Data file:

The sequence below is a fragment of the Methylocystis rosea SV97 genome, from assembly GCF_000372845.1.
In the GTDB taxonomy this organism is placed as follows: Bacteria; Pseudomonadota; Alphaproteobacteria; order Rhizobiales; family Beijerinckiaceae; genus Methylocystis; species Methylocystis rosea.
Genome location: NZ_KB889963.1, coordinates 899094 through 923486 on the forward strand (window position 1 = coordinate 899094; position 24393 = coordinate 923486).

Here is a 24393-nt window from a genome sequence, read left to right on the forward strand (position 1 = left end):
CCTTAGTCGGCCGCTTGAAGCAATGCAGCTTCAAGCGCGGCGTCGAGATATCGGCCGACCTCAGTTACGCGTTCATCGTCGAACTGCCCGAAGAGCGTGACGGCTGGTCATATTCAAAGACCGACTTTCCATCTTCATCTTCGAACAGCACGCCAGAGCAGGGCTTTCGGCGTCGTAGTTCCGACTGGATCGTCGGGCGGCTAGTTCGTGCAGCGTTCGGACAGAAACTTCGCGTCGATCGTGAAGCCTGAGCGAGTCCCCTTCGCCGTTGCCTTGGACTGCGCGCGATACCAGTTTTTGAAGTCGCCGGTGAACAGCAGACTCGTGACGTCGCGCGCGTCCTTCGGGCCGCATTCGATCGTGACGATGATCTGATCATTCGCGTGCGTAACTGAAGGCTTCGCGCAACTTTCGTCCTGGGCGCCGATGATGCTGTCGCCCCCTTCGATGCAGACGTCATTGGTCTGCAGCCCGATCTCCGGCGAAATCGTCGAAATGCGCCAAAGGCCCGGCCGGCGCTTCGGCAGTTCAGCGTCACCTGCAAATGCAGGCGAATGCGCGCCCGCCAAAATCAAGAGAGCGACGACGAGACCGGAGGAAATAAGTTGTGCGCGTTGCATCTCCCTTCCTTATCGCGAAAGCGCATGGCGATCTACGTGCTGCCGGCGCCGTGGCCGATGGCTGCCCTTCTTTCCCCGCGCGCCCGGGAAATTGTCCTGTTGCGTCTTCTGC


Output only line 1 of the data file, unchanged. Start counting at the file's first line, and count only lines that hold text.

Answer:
The sequence below is a fragment of the Methylocystis rosea SV97 genome, from assembly GCF_000372845.1.